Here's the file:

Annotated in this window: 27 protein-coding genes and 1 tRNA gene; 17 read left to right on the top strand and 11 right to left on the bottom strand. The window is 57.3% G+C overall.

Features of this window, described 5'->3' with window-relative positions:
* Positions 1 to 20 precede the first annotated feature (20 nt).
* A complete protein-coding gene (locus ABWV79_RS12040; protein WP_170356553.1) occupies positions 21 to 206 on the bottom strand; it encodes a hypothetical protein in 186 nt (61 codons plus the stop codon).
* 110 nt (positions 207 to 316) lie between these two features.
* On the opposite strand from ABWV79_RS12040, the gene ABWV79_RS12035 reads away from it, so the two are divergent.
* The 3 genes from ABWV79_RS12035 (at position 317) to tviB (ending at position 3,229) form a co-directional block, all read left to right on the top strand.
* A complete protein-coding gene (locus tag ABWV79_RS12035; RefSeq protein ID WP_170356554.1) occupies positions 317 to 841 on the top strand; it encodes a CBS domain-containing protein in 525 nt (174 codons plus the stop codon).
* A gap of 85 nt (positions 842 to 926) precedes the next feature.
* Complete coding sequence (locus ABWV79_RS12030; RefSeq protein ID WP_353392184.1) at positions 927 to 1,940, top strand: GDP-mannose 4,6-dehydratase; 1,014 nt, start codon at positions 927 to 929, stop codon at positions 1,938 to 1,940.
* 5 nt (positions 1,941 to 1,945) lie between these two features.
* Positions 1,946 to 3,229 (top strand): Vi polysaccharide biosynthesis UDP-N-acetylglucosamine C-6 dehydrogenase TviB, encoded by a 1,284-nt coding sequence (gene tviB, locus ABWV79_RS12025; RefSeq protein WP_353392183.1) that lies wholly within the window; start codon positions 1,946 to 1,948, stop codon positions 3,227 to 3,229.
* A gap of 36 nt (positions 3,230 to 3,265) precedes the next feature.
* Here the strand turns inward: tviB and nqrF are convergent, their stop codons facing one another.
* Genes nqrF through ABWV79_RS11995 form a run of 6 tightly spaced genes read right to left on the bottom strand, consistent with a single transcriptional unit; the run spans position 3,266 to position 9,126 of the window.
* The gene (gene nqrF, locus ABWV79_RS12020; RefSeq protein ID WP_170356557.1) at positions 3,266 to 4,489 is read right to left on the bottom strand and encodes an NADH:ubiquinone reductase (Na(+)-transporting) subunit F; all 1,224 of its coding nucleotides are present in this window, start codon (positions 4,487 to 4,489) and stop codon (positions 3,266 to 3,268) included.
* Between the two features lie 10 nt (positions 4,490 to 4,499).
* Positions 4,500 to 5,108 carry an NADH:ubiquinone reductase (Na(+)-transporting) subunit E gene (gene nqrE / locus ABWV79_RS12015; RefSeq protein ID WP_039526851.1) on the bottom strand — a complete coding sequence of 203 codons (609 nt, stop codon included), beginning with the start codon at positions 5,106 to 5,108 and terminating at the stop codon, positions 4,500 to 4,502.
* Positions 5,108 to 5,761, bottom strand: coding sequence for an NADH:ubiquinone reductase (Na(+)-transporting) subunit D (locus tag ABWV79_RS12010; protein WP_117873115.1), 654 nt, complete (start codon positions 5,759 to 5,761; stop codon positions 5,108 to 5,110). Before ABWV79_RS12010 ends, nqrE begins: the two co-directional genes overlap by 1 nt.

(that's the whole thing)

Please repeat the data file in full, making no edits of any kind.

Annotated in this window: 27 protein-coding genes and 1 tRNA gene; 17 read left to right on the top strand and 11 right to left on the bottom strand. The window is 57.3% G+C overall.

Features of this window, described 5'->3' with window-relative positions:
* Positions 1 to 20 precede the first annotated feature (20 nt).
* A complete protein-coding gene (locus ABWV79_RS12040; protein WP_170356553.1) occupies positions 21 to 206 on the bottom strand; it encodes a hypothetical protein in 186 nt (61 codons plus the stop codon).
* 110 nt (positions 207 to 316) lie between these two features.
* On the opposite strand from ABWV79_RS12040, the gene ABWV79_RS12035 reads away from it, so the two are divergent.
* The 3 genes from ABWV79_RS12035 (at position 317) to tviB (ending at position 3,229) form a co-directional block, all read left to right on the top strand.
* A complete protein-coding gene (locus tag ABWV79_RS12035; RefSeq protein ID WP_170356554.1) occupies positions 317 to 841 on the top strand; it encodes a CBS domain-containing protein in 525 nt (174 codons plus the stop codon).
* A gap of 85 nt (positions 842 to 926) precedes the next feature.
* Complete coding sequence (locus ABWV79_RS12030; RefSeq protein ID WP_353392184.1) at positions 927 to 1,940, top strand: GDP-mannose 4,6-dehydratase; 1,014 nt, start codon at positions 927 to 929, stop codon at positions 1,938 to 1,940.
* 5 nt (positions 1,941 to 1,945) lie between these two features.
* Positions 1,946 to 3,229 (top strand): Vi polysaccharide biosynthesis UDP-N-acetylglucosamine C-6 dehydrogenase TviB, encoded by a 1,284-nt coding sequence (gene tviB, locus ABWV79_RS12025; RefSeq protein WP_353392183.1) that lies wholly within the window; start codon positions 1,946 to 1,948, stop codon positions 3,227 to 3,229.
* A gap of 36 nt (positions 3,230 to 3,265) precedes the next feature.
* Here the strand turns inward: tviB and nqrF are convergent, their stop codons facing one another.
* Genes nqrF through ABWV79_RS11995 form a run of 6 tightly spaced genes read right to left on the bottom strand, consistent with a single transcriptional unit; the run spans position 3,266 to position 9,126 of the window.
* The gene (gene nqrF, locus ABWV79_RS12020; RefSeq protein ID WP_170356557.1) at positions 3,266 to 4,489 is read right to left on the bottom strand and encodes an NADH:ubiquinone reductase (Na(+)-transporting) subunit F; all 1,224 of its coding nucleotides are present in this window, start codon (positions 4,487 to 4,489) and stop codon (positions 3,266 to 3,268) included.
* Between the two features lie 10 nt (positions 4,490 to 4,499).
* Positions 4,500 to 5,108 carry an NADH:ubiquinone reductase (Na(+)-transporting) subunit E gene (gene nqrE / locus ABWV79_RS12015; RefSeq protein ID WP_039526851.1) on the bottom strand — a complete coding sequence of 203 codons (609 nt, stop codon included), beginning with the start codon at positions 5,106 to 5,108 and terminating at the stop codon, positions 4,500 to 4,502.
* Positions 5,108 to 5,761, bottom strand: coding sequence for an NADH:ubiquinone reductase (Na(+)-transporting) subunit D (locus tag ABWV79_RS12010; protein WP_117873115.1), 654 nt, complete (start codon positions 5,759 to 5,761; stop codon positions 5,108 to 5,110). Before ABWV79_RS12010 ends, nqrE begins: the two co-directional genes overlap by 1 nt.